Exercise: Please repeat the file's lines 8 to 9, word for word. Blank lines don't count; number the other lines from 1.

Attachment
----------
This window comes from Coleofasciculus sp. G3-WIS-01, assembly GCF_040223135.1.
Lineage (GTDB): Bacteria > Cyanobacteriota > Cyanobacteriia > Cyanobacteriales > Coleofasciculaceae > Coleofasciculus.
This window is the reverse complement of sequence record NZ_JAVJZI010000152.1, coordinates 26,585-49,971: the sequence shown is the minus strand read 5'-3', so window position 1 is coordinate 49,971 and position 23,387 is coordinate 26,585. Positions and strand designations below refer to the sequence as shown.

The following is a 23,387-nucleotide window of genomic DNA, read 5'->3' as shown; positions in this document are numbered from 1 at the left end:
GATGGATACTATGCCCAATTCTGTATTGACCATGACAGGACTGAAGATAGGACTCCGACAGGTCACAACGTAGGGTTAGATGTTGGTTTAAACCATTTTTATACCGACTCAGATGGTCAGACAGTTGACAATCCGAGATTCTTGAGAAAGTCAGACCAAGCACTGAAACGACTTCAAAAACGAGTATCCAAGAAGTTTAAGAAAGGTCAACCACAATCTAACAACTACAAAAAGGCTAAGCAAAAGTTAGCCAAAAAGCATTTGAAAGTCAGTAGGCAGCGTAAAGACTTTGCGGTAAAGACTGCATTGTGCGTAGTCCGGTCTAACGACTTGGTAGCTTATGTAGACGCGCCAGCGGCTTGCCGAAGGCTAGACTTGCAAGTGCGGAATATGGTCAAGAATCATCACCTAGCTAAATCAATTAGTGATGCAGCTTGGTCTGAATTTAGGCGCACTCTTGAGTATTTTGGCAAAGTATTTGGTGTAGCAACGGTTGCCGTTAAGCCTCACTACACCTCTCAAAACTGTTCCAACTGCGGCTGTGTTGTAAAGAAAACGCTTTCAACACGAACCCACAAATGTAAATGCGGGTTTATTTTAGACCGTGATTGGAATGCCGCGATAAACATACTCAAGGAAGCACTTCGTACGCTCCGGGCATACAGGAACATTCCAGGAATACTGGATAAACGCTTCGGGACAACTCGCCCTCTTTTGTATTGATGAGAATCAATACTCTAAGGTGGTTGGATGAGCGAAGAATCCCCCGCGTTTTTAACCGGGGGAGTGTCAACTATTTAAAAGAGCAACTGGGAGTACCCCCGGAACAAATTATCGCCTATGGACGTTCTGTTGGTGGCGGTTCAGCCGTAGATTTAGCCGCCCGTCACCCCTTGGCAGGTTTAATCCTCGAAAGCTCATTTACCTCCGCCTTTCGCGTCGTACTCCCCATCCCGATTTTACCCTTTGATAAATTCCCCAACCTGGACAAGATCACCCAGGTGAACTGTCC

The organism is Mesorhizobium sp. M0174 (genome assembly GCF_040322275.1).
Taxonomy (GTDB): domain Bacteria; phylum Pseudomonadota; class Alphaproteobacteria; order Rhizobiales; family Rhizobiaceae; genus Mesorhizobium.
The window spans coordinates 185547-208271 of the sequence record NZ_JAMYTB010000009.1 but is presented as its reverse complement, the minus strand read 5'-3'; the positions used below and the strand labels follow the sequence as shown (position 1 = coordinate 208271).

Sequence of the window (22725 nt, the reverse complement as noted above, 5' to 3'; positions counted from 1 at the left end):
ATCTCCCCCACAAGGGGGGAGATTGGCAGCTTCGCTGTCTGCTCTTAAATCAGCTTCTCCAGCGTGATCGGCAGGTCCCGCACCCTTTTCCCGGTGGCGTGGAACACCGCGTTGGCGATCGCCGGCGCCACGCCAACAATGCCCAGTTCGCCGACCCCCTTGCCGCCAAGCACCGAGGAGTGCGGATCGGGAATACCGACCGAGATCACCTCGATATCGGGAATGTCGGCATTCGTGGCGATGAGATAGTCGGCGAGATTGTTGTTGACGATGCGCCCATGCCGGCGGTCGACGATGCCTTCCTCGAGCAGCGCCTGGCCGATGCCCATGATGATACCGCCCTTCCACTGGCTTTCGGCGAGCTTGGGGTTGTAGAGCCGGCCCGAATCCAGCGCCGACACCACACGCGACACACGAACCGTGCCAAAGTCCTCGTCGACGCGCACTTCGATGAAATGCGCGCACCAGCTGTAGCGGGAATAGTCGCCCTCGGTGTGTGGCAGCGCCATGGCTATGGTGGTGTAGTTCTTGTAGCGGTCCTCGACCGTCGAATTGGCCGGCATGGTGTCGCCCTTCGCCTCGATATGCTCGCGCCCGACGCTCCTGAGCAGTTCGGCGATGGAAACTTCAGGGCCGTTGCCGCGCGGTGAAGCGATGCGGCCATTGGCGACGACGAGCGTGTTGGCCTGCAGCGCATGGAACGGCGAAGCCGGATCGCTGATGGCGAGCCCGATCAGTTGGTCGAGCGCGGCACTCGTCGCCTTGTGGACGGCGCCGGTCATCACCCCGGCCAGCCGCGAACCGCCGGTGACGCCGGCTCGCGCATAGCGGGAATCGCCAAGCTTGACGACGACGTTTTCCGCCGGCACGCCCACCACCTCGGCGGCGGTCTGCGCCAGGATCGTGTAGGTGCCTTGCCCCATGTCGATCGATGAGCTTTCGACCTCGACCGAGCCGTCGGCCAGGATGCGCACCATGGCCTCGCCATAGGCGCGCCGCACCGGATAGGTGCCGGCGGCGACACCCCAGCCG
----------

The window spans coordinates 185547-208271 of the sequence record NZ_JAMYTB010000009.1 but is presented as its reverse complement, the minus strand read 5'-3'; the positions used below and the strand labels follow the sequence as shown (position 1 = coordinate 208271).

Sequence of the window (22725 nt, the reverse complement as noted above, 5' to 3'; positions counted from 1 at the left end):